Celebration of the Building of Moycullen 50 Years Ago


Moycullen, Co. Galway

“Celebration of the Building of Moycullen 50 Years Ago”  

by Mickey Leonard

In 1953 I was a student at technical school Fr. Griffin Road Galway having completed my second year and received my group cert. Moycullen Church was under construction.

In spring of that year, two vacancies for apprentices to carpentry became available with the building firm Coogan & McNally; our teacher sent out Pat Keeler Tooreeney and myself for interview. We were both taken and were delighted to start work the following week.

By now the walls were built. There were four carpenters on site, I was told to attend to two of them and Pat the other two. I was not there for the knocking of the old church, the new one was extended, that means there are graves inside the church now. Mass was read in the national school, now known as Aras Uilinn. Our curate then was Fr. Higgins.

Other than the tradesmen all the labour was local – Mick (Larry) Conneely (Tullykyne), Hugh Molloy (Tullykyne), Bertie Laffy (Tullykyne), Tim McDonagh (Portarra), Paddy McDonagh (Church Road) who had a horse and cart and his brother Tommy (boy); Paddy emigrated so Tommy took over the man’s job. The biggest job he had was to fill and draw the barrels of water for the job. It was all hand mixed then. Then we had Willie (Larry) Walsh (Keogh), Reamy Conneely (Kylebroughlan), James (Sonny) Acton (Knockanranny), Joe Holland (Oldtown) all on shovels. Mick Conneely was the tea boy, he would gather up all the waste wood, make a fire, and boil the water in pots and kettles for lunch. Everybody would sit around with their bags for lunch, the stories were told, the yarns were spun so time flew. Sometimes a fellow would bring a pan of black pudding and sausages. Another would have raw eggs and suck them (no name mentioned).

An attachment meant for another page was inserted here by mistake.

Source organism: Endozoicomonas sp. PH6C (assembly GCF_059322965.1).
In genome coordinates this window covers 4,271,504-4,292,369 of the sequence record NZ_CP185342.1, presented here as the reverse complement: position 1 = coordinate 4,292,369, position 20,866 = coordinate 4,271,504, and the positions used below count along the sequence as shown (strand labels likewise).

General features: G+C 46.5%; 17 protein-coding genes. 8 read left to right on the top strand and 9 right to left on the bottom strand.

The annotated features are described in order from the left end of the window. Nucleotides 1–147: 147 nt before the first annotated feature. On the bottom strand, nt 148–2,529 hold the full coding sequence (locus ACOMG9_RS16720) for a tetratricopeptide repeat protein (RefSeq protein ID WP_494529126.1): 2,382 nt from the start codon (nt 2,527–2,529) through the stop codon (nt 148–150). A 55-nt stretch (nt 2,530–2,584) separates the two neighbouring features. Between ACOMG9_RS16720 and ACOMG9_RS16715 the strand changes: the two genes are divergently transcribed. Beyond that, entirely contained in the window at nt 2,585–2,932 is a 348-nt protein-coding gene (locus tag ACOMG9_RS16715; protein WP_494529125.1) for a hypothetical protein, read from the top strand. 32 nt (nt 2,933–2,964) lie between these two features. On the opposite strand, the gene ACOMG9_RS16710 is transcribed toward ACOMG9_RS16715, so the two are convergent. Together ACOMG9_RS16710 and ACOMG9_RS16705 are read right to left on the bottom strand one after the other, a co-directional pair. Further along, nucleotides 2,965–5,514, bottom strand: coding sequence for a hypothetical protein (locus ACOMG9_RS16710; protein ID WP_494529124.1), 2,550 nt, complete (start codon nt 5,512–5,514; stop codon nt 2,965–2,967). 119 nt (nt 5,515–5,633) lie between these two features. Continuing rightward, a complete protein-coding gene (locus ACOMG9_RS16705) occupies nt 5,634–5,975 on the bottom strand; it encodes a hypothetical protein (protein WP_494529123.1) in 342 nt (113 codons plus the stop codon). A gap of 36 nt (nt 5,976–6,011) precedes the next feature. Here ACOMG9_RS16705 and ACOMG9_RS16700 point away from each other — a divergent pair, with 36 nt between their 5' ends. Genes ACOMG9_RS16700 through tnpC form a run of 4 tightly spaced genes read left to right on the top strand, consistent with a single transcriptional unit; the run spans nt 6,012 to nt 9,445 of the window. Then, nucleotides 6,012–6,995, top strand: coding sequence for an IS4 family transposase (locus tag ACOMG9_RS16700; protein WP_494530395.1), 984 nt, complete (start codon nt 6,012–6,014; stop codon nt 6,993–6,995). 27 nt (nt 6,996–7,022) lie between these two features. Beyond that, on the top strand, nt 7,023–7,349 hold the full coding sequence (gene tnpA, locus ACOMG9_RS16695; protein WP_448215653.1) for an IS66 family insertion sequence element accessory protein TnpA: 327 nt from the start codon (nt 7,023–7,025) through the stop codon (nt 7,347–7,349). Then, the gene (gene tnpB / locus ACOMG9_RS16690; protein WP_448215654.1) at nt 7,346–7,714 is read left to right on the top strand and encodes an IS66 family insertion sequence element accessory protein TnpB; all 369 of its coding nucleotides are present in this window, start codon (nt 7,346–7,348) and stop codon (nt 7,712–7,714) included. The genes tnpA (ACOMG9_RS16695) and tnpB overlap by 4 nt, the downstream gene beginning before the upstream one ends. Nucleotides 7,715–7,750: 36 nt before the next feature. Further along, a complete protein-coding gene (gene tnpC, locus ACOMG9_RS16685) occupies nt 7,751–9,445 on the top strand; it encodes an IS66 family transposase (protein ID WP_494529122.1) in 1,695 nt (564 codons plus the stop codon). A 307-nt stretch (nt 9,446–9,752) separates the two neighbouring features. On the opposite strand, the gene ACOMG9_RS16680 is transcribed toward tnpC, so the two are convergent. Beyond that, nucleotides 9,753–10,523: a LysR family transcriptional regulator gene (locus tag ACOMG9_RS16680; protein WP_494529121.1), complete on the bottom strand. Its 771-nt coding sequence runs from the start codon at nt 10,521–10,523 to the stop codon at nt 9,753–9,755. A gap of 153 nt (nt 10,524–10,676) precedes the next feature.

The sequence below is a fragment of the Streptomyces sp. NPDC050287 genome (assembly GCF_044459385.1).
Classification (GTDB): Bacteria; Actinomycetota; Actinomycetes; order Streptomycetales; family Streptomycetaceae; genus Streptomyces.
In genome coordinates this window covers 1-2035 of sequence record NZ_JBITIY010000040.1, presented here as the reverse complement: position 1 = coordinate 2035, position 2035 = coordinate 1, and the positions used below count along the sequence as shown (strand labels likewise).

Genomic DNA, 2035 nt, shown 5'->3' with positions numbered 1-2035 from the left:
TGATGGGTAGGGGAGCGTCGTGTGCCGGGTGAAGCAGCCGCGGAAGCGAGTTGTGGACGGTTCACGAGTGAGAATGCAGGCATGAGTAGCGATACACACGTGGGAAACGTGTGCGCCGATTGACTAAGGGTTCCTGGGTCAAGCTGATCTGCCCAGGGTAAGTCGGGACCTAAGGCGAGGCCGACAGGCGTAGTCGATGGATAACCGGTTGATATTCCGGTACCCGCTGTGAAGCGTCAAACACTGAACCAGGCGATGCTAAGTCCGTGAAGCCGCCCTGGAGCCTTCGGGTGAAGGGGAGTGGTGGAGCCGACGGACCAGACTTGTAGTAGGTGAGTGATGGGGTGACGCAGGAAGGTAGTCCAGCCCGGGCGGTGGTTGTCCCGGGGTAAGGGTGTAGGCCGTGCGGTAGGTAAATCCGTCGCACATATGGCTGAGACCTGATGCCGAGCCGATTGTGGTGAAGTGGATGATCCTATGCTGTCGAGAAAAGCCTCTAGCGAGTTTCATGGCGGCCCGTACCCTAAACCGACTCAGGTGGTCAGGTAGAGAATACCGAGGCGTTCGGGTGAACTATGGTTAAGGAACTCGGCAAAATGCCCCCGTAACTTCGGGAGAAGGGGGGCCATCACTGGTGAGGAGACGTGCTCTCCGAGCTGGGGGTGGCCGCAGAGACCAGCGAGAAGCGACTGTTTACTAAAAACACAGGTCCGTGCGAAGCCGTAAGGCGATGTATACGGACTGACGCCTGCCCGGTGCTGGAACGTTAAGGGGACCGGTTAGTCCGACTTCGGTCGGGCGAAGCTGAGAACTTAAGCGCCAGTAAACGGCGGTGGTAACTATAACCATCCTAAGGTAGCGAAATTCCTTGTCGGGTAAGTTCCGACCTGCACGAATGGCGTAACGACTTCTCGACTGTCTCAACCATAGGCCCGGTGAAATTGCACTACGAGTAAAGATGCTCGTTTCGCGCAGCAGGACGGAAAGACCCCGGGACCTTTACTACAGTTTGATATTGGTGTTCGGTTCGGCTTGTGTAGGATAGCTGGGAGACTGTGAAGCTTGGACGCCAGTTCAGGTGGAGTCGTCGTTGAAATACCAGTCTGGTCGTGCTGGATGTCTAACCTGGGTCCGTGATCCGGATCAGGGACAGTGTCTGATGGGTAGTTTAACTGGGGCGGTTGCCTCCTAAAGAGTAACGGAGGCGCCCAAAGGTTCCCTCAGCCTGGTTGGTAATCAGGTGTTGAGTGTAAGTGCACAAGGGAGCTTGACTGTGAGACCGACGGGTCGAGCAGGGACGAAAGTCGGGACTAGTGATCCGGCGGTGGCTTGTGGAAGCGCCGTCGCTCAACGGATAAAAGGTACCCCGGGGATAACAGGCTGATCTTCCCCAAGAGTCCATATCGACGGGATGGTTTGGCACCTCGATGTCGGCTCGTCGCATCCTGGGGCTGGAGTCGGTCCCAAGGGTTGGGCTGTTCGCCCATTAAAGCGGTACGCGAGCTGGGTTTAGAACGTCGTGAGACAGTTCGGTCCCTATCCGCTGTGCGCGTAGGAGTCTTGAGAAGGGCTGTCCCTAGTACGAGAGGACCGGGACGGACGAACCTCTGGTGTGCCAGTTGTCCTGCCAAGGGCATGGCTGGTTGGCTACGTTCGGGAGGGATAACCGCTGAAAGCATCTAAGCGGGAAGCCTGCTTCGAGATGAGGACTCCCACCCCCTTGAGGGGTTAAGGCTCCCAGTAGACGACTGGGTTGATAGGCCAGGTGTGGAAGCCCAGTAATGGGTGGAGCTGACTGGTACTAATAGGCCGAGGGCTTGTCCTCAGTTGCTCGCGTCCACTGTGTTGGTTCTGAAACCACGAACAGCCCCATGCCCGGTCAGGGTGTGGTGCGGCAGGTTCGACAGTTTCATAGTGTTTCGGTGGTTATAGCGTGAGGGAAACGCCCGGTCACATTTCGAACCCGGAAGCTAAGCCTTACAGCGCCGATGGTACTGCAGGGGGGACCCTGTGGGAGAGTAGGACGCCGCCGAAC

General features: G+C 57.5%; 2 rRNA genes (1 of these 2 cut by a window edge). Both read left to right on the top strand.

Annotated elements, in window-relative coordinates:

The four carpenters were Bob Ford, Stephen Thornton, Michael Deely and Martin Kilgannon. Two of them stayed in John Lydon’s (blacksmith). I was sent up every morning for the bottles of tea for the 10 o’clock break for them (bottles in stockings to keep them warm). Martin Connolly from Galway (now a PD politician) was foreman.

I recently had a chat with a man from Galway and he told me it was his first job also. He worked as an architect and he was sent out to look after the church, his name Simon Kelly (well known now). He wondered if there was anybody who worked on the church still alive or around. I was quick to tell that Tommy McDonagh and myself are still on the living list in Moycullen.

When the roof was finished, Pat Keeler and myself were let go. So we had no other choice but to take other routes. Work was not available in 1953, I was not in Moycullen for the opening and the blessing of the church so here ends my experience and information of Moycullen 50 years ago. I may have left out some people who worked there before or after me but it is 50 years ago.

Michéal O’Lionnain